You have just started your coveted summer internship. You are probably excited. This may be your first “real” job. You may be a little nervous. What if I don’t like it? What if I’m bored? What if I do like it…a lot…and I don’t get a full time offer? These are all normal questions. And while I can’t guarantee that you will get an offer at the end of the summer, I can promise that if you follow these few career tips, you will be set up for success in your journey.
1) Time Management
I don’t necessarily mean arrive to work on time….although the BEST interns are the first to arrive and last to leave. This is great career advice on its own. I mean pay attention to the calendar. You have a maximum of 10 weeks to make your mark this summer. Trust me, those 10 weeks will absolutely fly. You will receive your first performance review in about 5 weeks. What could they possibly evaluate in 5 weeks? While you may not have had a chance to turn in much work or demonstrate a firm grasp in the field, you will have had an opportunity from DAY ONE to display strong soft skills. Attentiveness, enthusiasm, willingness to learn, strong organizational skills, great communication skills (both verbal and written) are all traits that are observed and quickly evaluated by your peers and managers. Hit the ground running your very first week and MAKE YOUR MARK EARLY! You don’t have the luxury of a full semester or school year to slowly gain your footing. Show them your capabilities…ASAP!!
2) Prepare for Common Scenarios
a) Boredom. It is very difficult for any company to predict the volume of work in the weeks of the internship. There is going to be downtime. This is vacation season and managers, teammates and clients will be out of the office. So how do you handle? You could play around on the internet, text your friends, wander the halls chatting with co-workers OR you could MAXIMIZE this time by asking each teammate what you can do to help them, research the industry and competition to better understand your job, bring ideas to the table such as finding a more efficient way to organize your work flow or anticipating your boss’s needs and proactively taking something off his or her plate. Whatever you do -stay eager, alert and engaged.
b) Compromising work-social situations. I hope you work with a fun group of people who enjoy each other’s company. You want to have opportunities to network outside of the office. It is very likely that alcohol will be involved. Your summer internship is not the time to demonstrate your flip cup skills. Make sure you are 21 if you are drinking. Your biggest peer pressure will probably come from the most recent hires. They will be thrilled to have drinks on the company dime. But, remember, you, dear Intern, are still in a trial period. Don’t ruin your reputation and chances for success over one night at the ball game.
c) Too much on your plate. Most companies are thrilled to have interns employed to engage in high quality, highly visible assignments. They want you to learn and determine if you are the right fit for the organization. But very few interns know how to prioritize effectively. “What if I get assignments from 3 different teammates and then the senior executive gives me something else? I don’t want to say no, but I am dying over here”. The best way to handle this situation is to ask the simple question “when do you need this?” upon receipt of each assignment. Some of the most organized interns I have seen created a white board and listed their projects visibly for all teammates to see so there was no confusion about their work flow. Don’t be afraid to ask your managers to help you prioritize.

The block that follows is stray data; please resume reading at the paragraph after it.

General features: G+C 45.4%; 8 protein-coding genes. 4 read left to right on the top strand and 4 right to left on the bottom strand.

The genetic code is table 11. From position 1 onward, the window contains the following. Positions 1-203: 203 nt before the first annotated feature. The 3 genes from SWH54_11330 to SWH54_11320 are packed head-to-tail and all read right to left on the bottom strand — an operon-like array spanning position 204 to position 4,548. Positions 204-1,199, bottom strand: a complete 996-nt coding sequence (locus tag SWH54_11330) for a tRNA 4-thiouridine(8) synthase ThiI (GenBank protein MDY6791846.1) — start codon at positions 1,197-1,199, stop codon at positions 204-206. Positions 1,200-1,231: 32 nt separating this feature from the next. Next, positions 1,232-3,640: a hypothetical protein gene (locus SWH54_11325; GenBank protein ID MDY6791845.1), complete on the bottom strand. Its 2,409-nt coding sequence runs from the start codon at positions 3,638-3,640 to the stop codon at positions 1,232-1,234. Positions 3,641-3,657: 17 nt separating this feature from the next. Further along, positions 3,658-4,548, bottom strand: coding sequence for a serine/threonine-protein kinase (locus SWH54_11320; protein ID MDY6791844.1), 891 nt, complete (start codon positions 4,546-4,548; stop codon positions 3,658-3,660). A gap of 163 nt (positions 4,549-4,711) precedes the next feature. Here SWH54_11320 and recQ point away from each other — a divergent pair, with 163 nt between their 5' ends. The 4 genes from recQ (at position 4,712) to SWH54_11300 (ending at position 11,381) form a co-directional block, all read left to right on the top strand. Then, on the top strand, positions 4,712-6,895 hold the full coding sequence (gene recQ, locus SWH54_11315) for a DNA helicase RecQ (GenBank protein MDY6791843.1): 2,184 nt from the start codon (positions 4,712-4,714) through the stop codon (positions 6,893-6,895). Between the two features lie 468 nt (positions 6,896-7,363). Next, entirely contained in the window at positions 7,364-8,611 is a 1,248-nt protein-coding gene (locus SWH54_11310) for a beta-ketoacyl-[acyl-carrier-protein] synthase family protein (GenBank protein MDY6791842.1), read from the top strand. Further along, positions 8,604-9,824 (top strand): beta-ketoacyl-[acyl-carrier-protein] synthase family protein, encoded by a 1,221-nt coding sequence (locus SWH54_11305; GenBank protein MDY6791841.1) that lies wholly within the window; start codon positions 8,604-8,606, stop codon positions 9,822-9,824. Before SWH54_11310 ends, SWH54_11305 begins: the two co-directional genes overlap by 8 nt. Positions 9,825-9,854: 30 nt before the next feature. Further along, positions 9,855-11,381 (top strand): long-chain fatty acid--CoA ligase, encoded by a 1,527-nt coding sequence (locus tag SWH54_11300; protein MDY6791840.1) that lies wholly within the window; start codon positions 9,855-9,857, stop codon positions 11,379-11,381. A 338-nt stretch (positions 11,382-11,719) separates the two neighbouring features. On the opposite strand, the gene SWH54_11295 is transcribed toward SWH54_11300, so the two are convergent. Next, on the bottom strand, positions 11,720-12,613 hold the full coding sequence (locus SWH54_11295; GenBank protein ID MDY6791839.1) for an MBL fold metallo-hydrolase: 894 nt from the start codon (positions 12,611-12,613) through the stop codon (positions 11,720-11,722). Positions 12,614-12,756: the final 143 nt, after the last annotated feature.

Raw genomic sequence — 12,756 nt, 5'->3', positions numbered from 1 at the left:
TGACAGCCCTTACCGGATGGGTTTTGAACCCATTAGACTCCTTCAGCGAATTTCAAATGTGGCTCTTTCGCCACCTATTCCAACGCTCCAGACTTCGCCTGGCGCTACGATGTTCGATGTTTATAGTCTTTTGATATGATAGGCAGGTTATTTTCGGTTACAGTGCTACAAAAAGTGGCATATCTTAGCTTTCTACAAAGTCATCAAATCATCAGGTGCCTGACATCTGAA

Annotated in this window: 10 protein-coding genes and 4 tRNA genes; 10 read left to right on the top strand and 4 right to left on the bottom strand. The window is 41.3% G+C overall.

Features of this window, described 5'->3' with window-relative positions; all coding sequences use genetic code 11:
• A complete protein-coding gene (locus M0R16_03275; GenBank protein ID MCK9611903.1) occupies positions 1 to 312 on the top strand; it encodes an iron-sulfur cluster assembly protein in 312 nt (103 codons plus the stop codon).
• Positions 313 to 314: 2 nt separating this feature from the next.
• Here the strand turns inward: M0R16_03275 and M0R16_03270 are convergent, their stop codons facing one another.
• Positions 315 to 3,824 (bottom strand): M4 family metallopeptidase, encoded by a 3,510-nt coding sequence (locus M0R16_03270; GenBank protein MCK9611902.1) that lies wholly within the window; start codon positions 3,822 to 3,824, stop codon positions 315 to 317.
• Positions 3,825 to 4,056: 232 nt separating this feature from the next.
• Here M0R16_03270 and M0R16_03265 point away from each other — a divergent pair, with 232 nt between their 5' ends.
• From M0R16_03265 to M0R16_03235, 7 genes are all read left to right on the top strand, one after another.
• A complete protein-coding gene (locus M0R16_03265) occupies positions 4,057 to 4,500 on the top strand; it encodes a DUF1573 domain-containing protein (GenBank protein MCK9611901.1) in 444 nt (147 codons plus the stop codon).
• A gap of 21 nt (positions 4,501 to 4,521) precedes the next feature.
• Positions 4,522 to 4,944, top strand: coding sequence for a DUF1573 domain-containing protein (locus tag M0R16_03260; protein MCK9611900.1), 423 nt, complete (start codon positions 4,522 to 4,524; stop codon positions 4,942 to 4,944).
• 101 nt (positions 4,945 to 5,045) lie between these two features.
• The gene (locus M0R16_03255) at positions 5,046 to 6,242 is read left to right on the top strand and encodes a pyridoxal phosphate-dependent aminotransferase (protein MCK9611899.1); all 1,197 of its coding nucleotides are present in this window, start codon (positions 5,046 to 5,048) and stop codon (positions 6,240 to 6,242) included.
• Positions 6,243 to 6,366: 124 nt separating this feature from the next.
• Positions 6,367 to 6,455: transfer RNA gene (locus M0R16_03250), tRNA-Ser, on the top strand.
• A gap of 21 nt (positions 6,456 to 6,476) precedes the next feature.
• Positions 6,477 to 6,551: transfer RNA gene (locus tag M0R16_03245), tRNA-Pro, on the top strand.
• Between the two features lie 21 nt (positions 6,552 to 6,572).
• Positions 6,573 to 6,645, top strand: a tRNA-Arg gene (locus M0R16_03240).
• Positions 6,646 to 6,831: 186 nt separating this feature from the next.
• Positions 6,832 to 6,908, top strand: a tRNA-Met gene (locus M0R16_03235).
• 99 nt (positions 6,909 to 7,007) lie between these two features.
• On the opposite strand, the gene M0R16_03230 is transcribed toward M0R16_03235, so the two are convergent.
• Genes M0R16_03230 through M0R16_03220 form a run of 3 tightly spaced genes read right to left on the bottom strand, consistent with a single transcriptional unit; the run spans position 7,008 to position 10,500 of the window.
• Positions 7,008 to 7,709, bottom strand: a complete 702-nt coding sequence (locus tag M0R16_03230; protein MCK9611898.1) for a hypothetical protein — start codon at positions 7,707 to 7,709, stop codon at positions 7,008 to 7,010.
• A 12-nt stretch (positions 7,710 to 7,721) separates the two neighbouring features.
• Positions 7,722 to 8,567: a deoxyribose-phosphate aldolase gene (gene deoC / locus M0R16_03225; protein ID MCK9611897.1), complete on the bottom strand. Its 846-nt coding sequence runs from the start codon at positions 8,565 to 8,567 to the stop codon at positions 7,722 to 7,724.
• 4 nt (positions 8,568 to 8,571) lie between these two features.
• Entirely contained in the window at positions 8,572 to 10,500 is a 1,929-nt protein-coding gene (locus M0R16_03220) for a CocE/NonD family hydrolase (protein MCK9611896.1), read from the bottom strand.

3) Good to GREAT
Let’s assume you are doing everything your team expects of you. You are a valued employee. Your teammates generally want to work with you. But you want more. You are used to being the best in class. How can you be the BEST in the workplace? Here are some thoughts on what makes a good intern GREAT.
Good interns understand the job. GREAT interns understand the company.
Your daily responsibilities, however small, will mean so much more to you (and others) if you put them in context with the overall goals of the company. How does what I am doing affect the bottom line? While sometimes your work may seem like “busy work”, chances are good that there is a greater purpose and your clients and teammates will benefit from your efforts.
Good interns do exactly what is asked. GREAT interns anticipate the next step and ask for more work.
While you can’t be a mind reader, it sure would make your boss happy! You can get closer to that skill. Listen in staff meetings. Understand what is on everyone’s plate and what you can do to make their life easier. Research a more efficient way to do something. Find an article or white paper on the challenges that your company faces. Be a valued teammate.
Good interns demonstrate strong technical skills. GREAT interns have strong technical AND soft skills.
These skills were mentioned before…those unwritten rules that show the emotional intelligence of an individual beyond just book smarts. You can be this intern with the right focus on maturity and attentiveness.
Good interns network well with leadership. GREAT interns have strong relationships at all levels.
Some interns are so focused on getting to know their boss, that they forget to engage with and support their teammates. Look around you…are you generally viewed as an important asset? Do you ask how you can help them with their work? Are you kind and respectful to the administrative assistant on your team? The BEST interns understand they are working with PEOPLE…just like them.
If you follow these career tips, you are far more likely to position yourself to receive a full time offer or launch your career (if you’re an underclassman). Best of luck! Go get ’em!
Please reach out to me at Elaine@careerrevelations.com if I can be helpful to you on your career journey.